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Let us turn, with utter corporate seriousness, to the big business of pee-pee and poo-poo.

The Wall Street Journal reports that Huggies—owned by consumer packaged goods giant Kimberly-Clark—would like parents to begin toilet training earlier. Why would a diaper manufacturer encourage you to ease your child out of their products earlier, you ask? That’s because the real money is in Pull-Ups:

Kimberly-Clark Corp. has benefited as more parents opt for Huggies Pull-Ups disposable training pants over less-expensive diapers. U.S. sales of Pull-Ups, which absorb wetness like diapers but can be pulled on or off like underpants, grew by double-digits on a volume basis in 2015 and again in 2016, offsetting a decline in diaper sales.

A pack of 74 Pull-Ups costs $24.99 at Target.com, while a box of 140 Huggies Snug & Dry diapers goes for the same price. In addition to helping the company’s bottom line, executives said parents’ willingness to pay for Pull-Ups signals an economy on the mend.

Operations chief Michael Hsu told analysts that it’s a deliberate strategy “to say, ‘Hey, we want children to start training earlier and we want them to stay more consistent in the training pant.’”

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Of course, as anybody who’s ever peeked into the seething caldron of firmly held and fiercely dependent opinions that is the mom Internet will attest, suggesting almost anything to parents of toddlers is a risky business move. And so, while Huggies has “started a marketing campaign aimed at teaching parents to recognize when children are ready for potty training and training pants” and now features advice on its website “discouraging parents from returning to diapers once they have begun using training pants,” Arist Mastorides, head of Kimberly-Clark’s North American childcare business, insisted that:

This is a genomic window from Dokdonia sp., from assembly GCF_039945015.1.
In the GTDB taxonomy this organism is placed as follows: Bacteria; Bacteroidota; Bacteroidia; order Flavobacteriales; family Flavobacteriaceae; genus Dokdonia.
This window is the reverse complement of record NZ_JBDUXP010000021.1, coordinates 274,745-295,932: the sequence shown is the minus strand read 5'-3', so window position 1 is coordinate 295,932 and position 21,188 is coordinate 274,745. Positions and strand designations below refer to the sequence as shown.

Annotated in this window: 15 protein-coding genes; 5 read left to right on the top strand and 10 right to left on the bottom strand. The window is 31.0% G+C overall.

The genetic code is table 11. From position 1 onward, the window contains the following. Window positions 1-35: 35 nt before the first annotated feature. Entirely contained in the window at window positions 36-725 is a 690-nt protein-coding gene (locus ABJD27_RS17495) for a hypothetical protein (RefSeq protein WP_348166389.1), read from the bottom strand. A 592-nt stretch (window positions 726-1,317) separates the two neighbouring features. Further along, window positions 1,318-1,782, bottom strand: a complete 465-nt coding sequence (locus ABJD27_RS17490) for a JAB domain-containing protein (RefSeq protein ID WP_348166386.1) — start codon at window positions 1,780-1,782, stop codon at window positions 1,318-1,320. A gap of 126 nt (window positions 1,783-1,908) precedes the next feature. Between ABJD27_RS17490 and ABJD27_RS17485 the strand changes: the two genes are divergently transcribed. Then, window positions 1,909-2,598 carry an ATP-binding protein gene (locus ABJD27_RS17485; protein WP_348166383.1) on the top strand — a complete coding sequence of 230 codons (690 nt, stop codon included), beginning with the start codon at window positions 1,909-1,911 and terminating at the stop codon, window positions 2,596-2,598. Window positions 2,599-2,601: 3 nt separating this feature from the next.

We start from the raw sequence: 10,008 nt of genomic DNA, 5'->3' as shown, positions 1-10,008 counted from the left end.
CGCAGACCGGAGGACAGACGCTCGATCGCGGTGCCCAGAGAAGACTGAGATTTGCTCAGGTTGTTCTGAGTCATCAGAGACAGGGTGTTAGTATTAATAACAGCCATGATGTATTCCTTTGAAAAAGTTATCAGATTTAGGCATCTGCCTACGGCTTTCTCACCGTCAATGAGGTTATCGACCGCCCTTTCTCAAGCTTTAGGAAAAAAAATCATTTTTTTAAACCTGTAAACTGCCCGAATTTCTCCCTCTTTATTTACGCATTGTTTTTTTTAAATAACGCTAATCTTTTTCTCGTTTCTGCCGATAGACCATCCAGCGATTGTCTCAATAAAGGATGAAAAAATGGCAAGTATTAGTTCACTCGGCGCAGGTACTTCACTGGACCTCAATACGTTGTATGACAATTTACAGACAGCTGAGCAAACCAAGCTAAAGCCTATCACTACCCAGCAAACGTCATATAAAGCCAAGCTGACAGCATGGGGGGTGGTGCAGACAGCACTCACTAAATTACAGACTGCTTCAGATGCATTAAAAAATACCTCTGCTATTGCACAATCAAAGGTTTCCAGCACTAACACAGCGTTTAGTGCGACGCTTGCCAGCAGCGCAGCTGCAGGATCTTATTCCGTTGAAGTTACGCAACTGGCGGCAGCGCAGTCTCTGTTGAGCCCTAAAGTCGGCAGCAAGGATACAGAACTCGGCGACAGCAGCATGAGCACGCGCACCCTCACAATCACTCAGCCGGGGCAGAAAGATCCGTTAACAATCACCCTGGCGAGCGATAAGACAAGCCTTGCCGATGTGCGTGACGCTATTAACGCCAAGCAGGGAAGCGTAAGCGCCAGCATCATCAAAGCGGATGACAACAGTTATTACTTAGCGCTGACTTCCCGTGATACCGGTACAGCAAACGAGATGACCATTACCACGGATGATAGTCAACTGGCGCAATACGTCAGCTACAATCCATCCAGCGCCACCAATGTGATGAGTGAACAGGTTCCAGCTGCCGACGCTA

“We would never tell mom implicitly when to start,” he said. “It’s a hard journey and it’s messy and time-consuming. We’re trying to help educate parents on the signs of readiness to help moms get comfortable with training.”

“We’re not telling you what to do—we just want to help you get comfortable with the right thing to do.” Mmm-hmm. One wonders how much time is spent at Wharton teaching that sort of two-step.

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But are training pants even worth a damn? “No kid will use a trainer like underwear, which is what marketers want people to think,” scoffed potty-training consultant Sarah Grover. “If a child can pee and poop in there and not get wet, that’s not potty training.”

What is certain is that if you are between the ages of 25 to 40, the mid 1990s Pull-Ups jingle is now stuck in your brain for the rest of the day, sorry.